The different surface groups, as a general rule, stabilize CNT structure because of they are located on the points of defects and breaking of C–C bonds [15]. Earlier, it was established that with the increase in content of functional carboxylated groups in the composition of CNTs, the enthalpy of formation decreases and becomes negative [6]. Similar pattern was also detected for others carbon nanomaterials—for nanodiamond [16] and for bulk coal characterizing decrease in enthalpy of formation with the increase in oxygen content [17]. However, from the presented data in Ref. [6], it follows that oxidized CNTs with equal or simple content of oxygen containing groups have different standard enthalpies of formation and correlation between oxygen content and ∆cH 298 0 has ambiguous character. There are no data about the impact of different functional groups toward the enthalpy of formation and the role of nature of oxidized CNTs. In the present investigation, we tried to estimate the contribution of different functional groups appearing during the oxidation on ∆fH value. The contributions of surface and bulk enthalpy of formation were evaluated at the first time.


CNTs were synthesized via catalytic decomposition of hexane in nitrogen flow (99.999%, Logika Ltd., 500 mL min−1) at 750 °C in a quartz tube reactor. The CNTs were washed in HCl solution during 8 h and then annealed by 4 h at 400 ºC on air for removal of amorphous carbon. CNTs were refluxed with solution of nitric acid (Chimmed, Russia, 99.99%) by 3, 6, 9 and 15 h to achieve different degrees of functionalization [2]. Samples are named CNTs_3, CNTs_6, CNTs_9 and CNTs_15 respectively.

Thermogravimetric analysis (TA) and differential thermal analysis (DTA) were performed using «Netzsch STA 449 PC LUXX» thermal analyzer. The rate of heating was 5 °C min−1 under air atmosphere. The data were used for determination of water content in the samples. Residual content in the samples was evaluated with use of EDX spectroscopy, «JEOL JSM-6390LA» («JEOL Ltd.» , Japan). The relative error of method for determination of hard metals is no more 5%.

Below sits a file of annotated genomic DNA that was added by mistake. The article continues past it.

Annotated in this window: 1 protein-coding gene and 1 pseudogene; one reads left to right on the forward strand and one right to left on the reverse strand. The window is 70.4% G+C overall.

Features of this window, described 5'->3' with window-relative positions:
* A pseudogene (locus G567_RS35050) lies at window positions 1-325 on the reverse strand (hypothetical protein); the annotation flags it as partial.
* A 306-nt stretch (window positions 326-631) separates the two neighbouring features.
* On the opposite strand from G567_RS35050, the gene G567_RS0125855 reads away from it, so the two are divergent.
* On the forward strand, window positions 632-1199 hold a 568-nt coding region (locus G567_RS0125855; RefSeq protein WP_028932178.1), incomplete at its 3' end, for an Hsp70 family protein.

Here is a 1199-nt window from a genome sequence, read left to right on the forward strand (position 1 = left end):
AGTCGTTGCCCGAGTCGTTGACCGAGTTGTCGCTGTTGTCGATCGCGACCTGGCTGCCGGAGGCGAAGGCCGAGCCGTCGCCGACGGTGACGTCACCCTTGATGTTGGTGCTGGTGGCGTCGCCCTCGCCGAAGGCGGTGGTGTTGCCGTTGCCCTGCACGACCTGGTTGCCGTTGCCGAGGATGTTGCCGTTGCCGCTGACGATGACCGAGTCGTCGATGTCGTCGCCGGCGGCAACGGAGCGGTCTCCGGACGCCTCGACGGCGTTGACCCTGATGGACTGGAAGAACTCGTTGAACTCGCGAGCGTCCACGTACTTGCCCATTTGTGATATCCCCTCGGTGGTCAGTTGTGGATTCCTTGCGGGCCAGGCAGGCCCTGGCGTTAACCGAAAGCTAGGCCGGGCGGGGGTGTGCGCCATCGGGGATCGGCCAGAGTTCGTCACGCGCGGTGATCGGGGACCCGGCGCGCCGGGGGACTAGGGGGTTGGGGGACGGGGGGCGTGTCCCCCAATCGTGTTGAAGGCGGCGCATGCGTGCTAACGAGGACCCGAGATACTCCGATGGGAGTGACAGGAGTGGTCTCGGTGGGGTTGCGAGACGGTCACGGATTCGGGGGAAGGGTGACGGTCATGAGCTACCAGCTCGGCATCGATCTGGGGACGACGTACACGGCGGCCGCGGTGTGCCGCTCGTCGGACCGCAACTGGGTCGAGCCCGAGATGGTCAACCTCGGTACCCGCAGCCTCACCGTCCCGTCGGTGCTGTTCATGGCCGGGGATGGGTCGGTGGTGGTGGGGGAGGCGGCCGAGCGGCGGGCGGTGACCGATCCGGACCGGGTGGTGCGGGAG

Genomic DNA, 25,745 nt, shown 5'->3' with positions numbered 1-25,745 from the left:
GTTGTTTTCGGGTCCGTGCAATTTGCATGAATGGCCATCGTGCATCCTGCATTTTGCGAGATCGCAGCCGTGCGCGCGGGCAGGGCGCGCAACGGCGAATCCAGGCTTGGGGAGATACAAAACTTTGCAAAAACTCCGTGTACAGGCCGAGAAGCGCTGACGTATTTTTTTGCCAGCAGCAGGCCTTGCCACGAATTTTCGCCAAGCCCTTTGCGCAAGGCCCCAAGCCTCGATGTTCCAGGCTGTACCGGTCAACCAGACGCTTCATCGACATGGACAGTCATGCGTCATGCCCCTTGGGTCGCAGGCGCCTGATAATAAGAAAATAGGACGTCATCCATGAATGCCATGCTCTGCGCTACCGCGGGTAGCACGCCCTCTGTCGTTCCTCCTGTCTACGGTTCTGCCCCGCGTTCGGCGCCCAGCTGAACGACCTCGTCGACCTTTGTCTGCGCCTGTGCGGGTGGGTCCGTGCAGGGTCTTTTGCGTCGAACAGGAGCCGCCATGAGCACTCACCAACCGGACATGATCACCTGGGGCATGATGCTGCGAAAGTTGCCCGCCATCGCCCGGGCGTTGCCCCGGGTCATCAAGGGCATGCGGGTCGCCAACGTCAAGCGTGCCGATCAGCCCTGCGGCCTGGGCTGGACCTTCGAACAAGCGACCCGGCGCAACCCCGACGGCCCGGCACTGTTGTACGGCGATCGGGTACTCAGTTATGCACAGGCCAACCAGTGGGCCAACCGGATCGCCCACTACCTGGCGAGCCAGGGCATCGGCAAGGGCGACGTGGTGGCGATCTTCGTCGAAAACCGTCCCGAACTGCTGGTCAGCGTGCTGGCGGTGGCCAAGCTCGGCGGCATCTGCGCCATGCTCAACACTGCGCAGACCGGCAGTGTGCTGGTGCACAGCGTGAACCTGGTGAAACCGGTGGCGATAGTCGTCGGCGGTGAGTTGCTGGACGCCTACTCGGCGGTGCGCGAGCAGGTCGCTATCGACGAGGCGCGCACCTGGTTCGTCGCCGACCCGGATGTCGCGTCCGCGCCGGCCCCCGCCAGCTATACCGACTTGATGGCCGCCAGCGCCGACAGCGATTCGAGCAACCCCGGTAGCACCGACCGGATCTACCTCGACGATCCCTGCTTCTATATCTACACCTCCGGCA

X-ray photoelectron spectra (XPS) were recorded using a Kratos Axis Ultra DLD with a monochromatic Al Ka source operated at hν = 1486.6 eV and 150 W (Shimadzu, UK). Overview XPS spectra were obtained by energy transmittance analyzer at 160 eV and 1 eV step (Fig. S1 in the Supplementary data). High-resolution spectra were recorded with the energy bandwidth of the analyzer 40 and 0.05 eV step. Analysis of high-resolution lines of carbon and oxygen spectra and determination of chemical state of atoms were performed using CasaXPS software. The relative error of determination of elements is no more 10%.

TEM images of the samples were obtained using “JEOL 2100F” (200 kV) microscopes. For TEM investigation, the small amount of sample was dispergated in ethanol using ultrasonic bath and a droplet of the suspension was placed on the polymer covered copper grid.

Raman spectra of the samples were registered using a «LabRam HR800 UV» (Horiba Jobin–Yvon, Japan) microscope-spectrometer (5 mW argon laser excitation with 514.5 nm wavelength and 50 × Olympus lens). At least, 4 spectra were obtained for each sample. The relative errors in determination of ratio of D and G lines of samples were different and depended on samples. All spectra were published and discussed early in Ref. [18].

The determination of the heat of combustion was performed on e2k isothermal bomb calorimeter (Digital Data System, South Africa). The energy equivalent of the calorimeter was determined from the combustion of benzoic acid (DDS CAL2k) and graphite. The specific energy of combustion under certificate conditions was (26.456 ± 0.006) kJ g−1 for benzoic acid and (32.89 ± 0.03) kJ g−1 for graphite, that was in line with the reference value of ΔfH0298 of graphite −(32.79 ± 0.13) kJ g−1 [19]. The measurement procedure was the same as previously used for carbon nanotubes [5, 6]. Tablets of carbon ~ 0.4 g were pressed with benzoic acid as internal standard at a ratio of 1:3 and placed into a bomb calorimeter under 30 bar of oxygen (99.7%, Logika Ltd.). For each material, the experiment was repeated at least 5 times to determine the statistical error.